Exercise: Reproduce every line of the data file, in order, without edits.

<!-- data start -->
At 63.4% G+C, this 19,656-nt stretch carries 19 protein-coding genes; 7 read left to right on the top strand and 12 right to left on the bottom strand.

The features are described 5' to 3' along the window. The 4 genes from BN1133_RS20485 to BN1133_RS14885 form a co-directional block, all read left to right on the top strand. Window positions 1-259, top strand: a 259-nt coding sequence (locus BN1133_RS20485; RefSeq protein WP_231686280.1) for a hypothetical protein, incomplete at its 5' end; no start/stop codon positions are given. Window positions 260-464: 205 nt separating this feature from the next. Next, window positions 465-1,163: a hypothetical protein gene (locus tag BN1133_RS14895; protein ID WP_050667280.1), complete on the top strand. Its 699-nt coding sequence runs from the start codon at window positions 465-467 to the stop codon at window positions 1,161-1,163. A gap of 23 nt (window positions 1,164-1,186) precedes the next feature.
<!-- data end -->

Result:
At 63.4% G+C, this 19,656-nt stretch carries 19 protein-coding genes; 7 read left to right on the top strand and 12 right to left on the bottom strand.

The features are described 5' to 3' along the window. The 4 genes from BN1133_RS20485 to BN1133_RS14885 form a co-directional block, all read left to right on the top strand. Window positions 1-259, top strand: a 259-nt coding sequence (locus BN1133_RS20485; RefSeq protein WP_231686280.1) for a hypothetical protein, incomplete at its 5' end; no start/stop codon positions are given. Window positions 260-464: 205 nt separating this feature from the next. Next, window positions 465-1,163: a hypothetical protein gene (locus tag BN1133_RS14895; protein ID WP_050667280.1), complete on the top strand. Its 699-nt coding sequence runs from the start codon at window positions 465-467 to the stop codon at window positions 1,161-1,163. A gap of 23 nt (window positions 1,164-1,186) precedes the next feature.